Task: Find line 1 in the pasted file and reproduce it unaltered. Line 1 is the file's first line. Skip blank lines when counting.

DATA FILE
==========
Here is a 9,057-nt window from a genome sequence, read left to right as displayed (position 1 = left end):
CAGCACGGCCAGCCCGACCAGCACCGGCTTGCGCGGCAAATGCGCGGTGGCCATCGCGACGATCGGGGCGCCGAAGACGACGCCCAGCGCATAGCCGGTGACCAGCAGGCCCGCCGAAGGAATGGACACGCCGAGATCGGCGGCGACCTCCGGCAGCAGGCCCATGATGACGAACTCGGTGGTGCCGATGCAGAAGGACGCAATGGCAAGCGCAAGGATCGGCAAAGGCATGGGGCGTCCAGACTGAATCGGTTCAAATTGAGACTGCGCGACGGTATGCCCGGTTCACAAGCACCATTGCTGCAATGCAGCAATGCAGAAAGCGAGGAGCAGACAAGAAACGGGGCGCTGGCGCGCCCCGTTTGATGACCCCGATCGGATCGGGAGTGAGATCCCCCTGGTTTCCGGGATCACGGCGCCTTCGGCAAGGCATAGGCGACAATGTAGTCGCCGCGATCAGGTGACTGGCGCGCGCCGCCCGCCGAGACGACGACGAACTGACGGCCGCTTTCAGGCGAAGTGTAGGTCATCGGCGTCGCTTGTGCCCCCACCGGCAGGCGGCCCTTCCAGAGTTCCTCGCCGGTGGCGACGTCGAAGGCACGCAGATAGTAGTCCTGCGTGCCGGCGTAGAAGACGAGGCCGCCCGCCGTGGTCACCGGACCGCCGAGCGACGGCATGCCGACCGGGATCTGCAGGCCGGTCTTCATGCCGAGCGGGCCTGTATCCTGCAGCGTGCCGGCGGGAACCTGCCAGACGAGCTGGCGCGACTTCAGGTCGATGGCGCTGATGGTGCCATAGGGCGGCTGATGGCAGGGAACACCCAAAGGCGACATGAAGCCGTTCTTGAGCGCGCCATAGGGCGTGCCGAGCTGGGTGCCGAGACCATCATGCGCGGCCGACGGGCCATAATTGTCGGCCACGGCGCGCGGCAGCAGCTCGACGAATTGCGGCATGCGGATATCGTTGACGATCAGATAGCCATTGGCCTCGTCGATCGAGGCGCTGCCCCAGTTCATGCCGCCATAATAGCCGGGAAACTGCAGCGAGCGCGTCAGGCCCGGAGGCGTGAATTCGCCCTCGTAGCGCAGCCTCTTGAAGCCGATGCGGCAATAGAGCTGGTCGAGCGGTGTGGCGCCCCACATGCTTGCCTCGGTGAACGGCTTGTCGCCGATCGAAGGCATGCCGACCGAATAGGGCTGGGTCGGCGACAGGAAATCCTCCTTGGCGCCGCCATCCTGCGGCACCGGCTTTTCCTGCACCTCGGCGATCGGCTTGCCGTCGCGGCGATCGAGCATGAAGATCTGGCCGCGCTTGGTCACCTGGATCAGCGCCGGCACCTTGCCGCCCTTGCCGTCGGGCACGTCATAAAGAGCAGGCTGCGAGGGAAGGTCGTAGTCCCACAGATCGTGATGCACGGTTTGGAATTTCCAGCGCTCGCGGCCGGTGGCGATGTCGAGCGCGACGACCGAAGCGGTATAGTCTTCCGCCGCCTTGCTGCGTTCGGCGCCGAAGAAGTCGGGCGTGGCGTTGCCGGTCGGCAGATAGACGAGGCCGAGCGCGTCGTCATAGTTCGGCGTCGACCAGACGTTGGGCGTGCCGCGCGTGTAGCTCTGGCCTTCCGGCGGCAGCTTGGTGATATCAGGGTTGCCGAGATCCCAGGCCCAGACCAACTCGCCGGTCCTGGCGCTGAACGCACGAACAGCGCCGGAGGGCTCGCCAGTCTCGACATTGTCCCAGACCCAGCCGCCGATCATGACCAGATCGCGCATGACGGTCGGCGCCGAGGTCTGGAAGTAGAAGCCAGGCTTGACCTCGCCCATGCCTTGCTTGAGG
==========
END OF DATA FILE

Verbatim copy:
Here is a 9,057-nt window from a genome sequence, read left to right as displayed (position 1 = left end):